We Do Web ContentRanking Harry Potter: Criticizing the Critics (Part B)

Ranking Harry Potter: Criticizing the Critics (Part B)

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In light of the huge reader response, other fantasy and children’s authors were asked to comment on the books. Ursula Le Guin (Earthsea Trilogy) found it “imaginatively derivative” and limiting to readers in its age group. Stephen King (Carrie), however, praised all of its elements.

The hoopla peaked with the appearance of a Harry Potter book on The New York Times bestseller list in
2003, prompting both a nod and shake of the head from Yale professor of literature Harold Bloom. He acknowledged the power of the books as children’s top sellers, but considered them a dumbing down of fiction overall. That author J. K. Rowling has stated that she “makes no demands upon her readers” which is the same limitation Le Guin noted, and Bloom, too, rates her prose as better than nothing: “Why read it? Presumably, if you cannot be persuaded to read anything better. . . .”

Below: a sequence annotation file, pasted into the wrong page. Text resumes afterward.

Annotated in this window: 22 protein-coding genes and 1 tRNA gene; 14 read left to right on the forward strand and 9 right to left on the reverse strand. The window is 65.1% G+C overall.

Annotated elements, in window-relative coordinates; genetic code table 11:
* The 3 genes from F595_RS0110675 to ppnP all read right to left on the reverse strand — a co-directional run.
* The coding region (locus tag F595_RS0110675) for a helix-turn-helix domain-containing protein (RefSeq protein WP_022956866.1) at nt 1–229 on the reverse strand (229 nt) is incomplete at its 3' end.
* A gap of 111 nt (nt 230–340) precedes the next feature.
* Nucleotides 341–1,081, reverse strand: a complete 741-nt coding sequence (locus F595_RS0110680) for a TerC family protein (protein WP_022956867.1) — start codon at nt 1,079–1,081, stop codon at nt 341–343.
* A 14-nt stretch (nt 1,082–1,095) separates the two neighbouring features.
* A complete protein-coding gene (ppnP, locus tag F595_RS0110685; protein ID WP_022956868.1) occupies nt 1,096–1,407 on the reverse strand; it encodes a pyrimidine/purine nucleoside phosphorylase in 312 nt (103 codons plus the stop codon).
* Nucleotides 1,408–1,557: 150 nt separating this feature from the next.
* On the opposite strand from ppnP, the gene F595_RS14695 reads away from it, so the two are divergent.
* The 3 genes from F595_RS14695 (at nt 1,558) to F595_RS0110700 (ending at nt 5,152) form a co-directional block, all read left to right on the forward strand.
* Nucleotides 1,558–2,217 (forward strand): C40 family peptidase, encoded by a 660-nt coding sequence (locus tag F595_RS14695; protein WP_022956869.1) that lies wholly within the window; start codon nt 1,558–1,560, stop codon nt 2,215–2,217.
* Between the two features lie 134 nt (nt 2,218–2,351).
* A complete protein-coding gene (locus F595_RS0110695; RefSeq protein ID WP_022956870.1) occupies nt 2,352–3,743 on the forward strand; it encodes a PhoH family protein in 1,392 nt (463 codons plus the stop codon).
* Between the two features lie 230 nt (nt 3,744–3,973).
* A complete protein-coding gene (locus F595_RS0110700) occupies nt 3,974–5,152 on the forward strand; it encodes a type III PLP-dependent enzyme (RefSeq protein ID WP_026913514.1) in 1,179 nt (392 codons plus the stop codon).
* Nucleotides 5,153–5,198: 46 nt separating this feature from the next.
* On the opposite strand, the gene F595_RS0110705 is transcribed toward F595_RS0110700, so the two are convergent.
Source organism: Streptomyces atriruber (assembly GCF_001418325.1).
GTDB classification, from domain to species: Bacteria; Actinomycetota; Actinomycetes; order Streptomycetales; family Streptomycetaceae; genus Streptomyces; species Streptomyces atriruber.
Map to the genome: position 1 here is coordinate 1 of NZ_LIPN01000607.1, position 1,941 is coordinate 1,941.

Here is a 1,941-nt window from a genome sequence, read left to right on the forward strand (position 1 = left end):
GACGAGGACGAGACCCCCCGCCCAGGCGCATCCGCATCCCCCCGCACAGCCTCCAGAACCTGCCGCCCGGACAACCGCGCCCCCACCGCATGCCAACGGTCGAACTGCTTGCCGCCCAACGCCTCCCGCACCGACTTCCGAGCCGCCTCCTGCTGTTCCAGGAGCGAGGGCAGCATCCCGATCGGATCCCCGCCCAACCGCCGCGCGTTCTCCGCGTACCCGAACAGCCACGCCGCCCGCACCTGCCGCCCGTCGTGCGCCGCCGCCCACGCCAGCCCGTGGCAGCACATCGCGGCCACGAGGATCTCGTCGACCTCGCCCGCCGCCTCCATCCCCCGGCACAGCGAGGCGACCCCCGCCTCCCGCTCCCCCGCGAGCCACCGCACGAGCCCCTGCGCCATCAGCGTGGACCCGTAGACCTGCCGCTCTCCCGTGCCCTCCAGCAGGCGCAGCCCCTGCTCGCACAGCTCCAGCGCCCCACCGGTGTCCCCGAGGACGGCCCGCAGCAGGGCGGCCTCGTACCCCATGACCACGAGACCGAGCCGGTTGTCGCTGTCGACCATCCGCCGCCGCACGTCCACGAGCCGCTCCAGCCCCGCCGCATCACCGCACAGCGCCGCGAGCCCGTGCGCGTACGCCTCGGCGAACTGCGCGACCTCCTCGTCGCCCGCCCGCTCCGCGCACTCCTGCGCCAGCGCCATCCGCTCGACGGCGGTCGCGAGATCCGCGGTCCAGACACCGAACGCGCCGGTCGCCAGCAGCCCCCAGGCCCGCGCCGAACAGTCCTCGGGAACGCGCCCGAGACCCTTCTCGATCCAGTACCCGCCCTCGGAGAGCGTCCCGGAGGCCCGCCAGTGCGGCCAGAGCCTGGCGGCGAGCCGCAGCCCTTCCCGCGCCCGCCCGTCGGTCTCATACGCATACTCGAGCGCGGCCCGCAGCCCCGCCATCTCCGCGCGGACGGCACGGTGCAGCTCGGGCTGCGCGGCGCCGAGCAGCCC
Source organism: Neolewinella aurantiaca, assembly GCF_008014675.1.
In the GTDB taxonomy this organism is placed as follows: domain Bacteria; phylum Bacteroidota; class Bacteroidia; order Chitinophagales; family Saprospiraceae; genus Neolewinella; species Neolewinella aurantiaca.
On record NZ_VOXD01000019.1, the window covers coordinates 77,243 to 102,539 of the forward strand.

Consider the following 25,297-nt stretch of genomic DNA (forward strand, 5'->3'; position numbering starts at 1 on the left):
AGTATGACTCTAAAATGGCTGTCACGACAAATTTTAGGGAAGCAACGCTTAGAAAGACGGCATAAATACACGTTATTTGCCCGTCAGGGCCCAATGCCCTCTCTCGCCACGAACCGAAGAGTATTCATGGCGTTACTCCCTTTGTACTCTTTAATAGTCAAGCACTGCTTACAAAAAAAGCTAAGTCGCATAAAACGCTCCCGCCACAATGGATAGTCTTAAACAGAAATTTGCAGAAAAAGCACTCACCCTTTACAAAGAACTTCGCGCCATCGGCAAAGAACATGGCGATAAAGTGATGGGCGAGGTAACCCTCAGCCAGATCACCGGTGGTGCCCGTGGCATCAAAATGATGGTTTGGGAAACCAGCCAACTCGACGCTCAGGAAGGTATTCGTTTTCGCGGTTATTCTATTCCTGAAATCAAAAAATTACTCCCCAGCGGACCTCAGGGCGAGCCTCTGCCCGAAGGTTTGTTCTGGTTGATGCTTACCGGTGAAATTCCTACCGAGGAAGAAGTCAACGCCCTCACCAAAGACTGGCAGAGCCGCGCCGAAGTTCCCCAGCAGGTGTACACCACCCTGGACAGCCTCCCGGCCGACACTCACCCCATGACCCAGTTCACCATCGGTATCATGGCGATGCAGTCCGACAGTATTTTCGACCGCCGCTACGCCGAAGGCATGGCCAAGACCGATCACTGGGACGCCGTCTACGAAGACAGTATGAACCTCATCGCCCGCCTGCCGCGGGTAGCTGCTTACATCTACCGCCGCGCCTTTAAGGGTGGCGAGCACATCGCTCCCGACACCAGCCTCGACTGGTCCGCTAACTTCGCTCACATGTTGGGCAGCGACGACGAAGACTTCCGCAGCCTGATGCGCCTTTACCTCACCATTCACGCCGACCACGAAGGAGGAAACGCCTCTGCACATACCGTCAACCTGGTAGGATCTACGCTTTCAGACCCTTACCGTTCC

Ranking the Critics

The very same reason for some of Le Guin’s and Bloom’s distaste, however, was praised by librarians, teachers and parents of so-called reluctant readers.
They claimed that the lack of stylistic or imaginative demands is what encouraged these youngsters to devour the Harry Potter books. This palatability is reinforced through the six Harry Potter movies based on the series. Readers can recognize the themes and character details that they’ve absorbed brought to life on the screen, as seen in the latest movie, Harry Potter and the Half-Blood Prince.

Publisher Gets Boost From Potter

In addition to helping kids pick up books and stay interested, the income generated by Harry Potter titles allows its publishers to promote books other than JK Rowling’s that might stay buried at other houses.

Harry Potter’s American publisher, Scholastic, boasts an assorted list of award-winners and “small books” that it markets via its school book club. With the mega success of Harry Potter titles, the publisher can afford to take a chance on a greater number of less mainstream books. While literary criticism Harry Potter is warranted, the books’ strengths counteract many of their weaknesses.

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